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Science Suffering in Bulgaria

EU freezes R&D funding because the country couldn’t come up with enough qualified local scientists to evaluate proposals. 7 February 2018

A meeting of European Union science ministers to discuss the future of European research policy has brought Bulgaria’s sluggish scientific performance and funding gaps into focus, according to science journal Nature.

 

Last year, Bulgaria was set to receive 150 million euros ($186 million) from the EU to build facilities for research and innovation, under a program that aims to boost economic growth in poor regions.

 

But the EU froze the funds when the Bulgarian government couldn’t produce enough sufficiently qualified scientists to evaluate potential projects. The tender criteria called for scientists with three or more publications with at least five citations in the top journals in their fields.

 

A large reason for that failure is tied to the country’s “brain drain” – among the most severe in the region. According to The Financial Times, while official emigration statistics are scarce, Sofia-based economists agree that about 30,000 people leave each year, mostly students pursuing higher education abroad. Nature cites a figure of more than 30 percent of Ph.D. holders pursuing careers abroad, contributing to a low level of scientific output compared with its neighbors.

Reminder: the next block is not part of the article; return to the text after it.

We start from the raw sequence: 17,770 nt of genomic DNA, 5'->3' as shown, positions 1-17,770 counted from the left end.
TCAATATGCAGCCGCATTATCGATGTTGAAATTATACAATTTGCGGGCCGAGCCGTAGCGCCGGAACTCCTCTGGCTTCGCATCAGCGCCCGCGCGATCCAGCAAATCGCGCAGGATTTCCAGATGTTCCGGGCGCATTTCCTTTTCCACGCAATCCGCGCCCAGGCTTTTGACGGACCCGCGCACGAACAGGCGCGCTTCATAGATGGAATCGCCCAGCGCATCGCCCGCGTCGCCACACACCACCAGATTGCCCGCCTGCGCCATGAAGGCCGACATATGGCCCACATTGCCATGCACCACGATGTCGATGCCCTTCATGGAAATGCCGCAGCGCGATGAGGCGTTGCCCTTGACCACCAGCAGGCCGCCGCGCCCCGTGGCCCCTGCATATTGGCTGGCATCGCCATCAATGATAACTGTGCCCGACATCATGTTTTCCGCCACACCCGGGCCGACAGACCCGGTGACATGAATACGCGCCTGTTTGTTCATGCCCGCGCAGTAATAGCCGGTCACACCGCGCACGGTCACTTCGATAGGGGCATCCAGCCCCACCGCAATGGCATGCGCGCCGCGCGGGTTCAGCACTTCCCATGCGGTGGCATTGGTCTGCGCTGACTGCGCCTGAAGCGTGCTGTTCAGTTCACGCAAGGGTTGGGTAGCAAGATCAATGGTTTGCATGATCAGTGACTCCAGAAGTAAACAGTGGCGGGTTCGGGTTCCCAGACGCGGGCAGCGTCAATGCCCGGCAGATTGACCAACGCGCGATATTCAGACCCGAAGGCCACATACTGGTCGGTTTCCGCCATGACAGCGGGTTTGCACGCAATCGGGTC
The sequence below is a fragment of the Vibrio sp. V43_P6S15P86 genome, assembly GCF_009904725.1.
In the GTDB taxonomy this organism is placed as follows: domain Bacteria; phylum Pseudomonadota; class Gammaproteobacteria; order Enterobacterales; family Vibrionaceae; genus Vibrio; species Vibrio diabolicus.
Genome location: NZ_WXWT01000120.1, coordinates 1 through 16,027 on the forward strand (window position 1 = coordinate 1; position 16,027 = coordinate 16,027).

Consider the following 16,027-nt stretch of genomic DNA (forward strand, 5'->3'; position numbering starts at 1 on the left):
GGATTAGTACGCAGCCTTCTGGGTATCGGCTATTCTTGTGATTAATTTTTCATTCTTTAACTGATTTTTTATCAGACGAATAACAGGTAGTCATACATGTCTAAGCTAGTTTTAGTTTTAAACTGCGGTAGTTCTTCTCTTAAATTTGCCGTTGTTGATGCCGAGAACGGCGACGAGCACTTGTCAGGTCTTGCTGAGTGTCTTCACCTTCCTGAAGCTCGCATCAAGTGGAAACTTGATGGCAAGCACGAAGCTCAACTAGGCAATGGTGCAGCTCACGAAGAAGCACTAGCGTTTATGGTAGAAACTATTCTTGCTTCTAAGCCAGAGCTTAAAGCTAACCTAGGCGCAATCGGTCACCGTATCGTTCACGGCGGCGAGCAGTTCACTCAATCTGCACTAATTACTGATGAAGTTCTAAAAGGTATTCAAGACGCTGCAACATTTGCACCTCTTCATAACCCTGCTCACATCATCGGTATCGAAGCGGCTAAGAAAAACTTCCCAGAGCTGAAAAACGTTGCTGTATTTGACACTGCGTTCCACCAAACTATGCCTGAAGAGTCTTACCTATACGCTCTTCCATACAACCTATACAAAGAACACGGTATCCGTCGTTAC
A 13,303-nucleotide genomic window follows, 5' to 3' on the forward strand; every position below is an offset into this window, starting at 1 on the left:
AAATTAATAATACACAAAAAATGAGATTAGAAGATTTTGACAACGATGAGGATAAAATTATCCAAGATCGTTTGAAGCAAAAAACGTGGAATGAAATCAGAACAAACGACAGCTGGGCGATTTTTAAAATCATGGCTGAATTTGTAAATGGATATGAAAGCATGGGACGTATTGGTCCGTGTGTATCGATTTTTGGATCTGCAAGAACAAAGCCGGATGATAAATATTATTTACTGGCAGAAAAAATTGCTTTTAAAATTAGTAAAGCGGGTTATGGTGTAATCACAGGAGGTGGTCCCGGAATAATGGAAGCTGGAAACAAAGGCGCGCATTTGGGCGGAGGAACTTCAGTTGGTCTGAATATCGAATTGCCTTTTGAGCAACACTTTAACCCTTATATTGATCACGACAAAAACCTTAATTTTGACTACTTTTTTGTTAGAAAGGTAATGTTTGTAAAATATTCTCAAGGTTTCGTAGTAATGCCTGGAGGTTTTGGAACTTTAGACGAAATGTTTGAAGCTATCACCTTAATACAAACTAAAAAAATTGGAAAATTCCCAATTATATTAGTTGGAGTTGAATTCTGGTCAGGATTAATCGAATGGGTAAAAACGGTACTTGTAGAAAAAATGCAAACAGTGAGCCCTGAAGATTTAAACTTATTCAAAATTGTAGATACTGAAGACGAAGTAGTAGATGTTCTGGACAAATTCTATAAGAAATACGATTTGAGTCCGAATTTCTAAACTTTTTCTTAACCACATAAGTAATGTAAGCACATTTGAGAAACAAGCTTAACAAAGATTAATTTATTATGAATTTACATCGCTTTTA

The recorate of Sofia University. Image via Plamen Agov/Wikimedia Commons.

 

To make matters worse, in November, partly in response to the anticipated funding, the Bulgarian government cut its 2018 science and higher-education budget by around 25 percent, Nature writes.

 

The recent developments have frustrated Bulgaria’s scientists, who say that without adequate funds it is impossible to prepare research that might invigorate Bulgarian science and technology.

 

“Now, we cannot prepare proposals because we are not going to have the infrastructure,” said Ana Proykova, a physicist at Sofia University and an adviser on European research infrastructure to Bulgaria’s government.

 

 

 

  • Those funds would go toward building 11 new centers of excellence and competence, and contributing toward 20 regional laboratories and pilot centers. Overall, Bulgaria is eligible for EU funding of almost 600 million euros for science, research, and education.

 

  • The “brain drain” in Bulgaria is somewhat tempered by the country’s vibrant tech industry, according to the Financial Times. Krasimir Valchev, Bulgaria’s science and education minister, has attributed the slower rate of emigration in recent years to the IT sector, which he credits with retaining talent and encouraging those already abroad to return home.
Compiled by Kate Syme-Lamont
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